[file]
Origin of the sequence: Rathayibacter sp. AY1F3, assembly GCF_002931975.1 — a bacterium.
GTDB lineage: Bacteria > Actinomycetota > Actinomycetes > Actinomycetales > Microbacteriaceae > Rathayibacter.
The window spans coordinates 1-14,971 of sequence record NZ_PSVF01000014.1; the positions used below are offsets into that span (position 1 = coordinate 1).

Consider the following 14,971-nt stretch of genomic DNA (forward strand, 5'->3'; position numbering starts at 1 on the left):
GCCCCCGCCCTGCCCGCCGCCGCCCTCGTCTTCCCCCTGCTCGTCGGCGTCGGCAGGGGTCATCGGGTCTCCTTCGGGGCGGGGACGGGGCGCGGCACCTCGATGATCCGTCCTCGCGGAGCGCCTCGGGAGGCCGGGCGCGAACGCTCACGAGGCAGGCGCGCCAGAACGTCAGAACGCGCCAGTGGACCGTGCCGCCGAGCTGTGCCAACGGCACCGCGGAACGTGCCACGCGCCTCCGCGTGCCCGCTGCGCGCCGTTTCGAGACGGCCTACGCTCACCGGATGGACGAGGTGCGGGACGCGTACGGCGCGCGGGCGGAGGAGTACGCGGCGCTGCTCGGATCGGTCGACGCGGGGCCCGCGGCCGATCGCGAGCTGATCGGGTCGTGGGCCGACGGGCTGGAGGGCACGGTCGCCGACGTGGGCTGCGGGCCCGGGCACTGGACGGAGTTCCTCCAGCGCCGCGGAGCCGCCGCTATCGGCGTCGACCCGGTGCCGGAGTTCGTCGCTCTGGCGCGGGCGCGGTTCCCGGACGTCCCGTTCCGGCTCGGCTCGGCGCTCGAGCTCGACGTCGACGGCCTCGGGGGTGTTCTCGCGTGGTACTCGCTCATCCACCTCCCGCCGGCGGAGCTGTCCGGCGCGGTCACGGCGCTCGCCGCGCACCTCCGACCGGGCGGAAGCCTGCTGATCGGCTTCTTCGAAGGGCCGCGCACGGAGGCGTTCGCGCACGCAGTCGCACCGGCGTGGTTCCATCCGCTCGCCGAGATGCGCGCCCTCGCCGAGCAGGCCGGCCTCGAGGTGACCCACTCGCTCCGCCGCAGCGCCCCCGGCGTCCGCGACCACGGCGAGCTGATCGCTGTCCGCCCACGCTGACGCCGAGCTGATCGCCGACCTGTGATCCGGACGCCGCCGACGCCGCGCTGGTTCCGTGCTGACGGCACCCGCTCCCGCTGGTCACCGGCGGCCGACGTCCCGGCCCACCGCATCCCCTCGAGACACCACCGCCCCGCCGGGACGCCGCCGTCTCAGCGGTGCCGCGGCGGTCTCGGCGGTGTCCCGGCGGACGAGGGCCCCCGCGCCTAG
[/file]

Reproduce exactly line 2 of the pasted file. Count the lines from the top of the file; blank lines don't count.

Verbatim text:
GTDB lineage: Bacteria > Actinomycetota > Actinomycetes > Actinomycetales > Microbacteriaceae > Rathayibacter.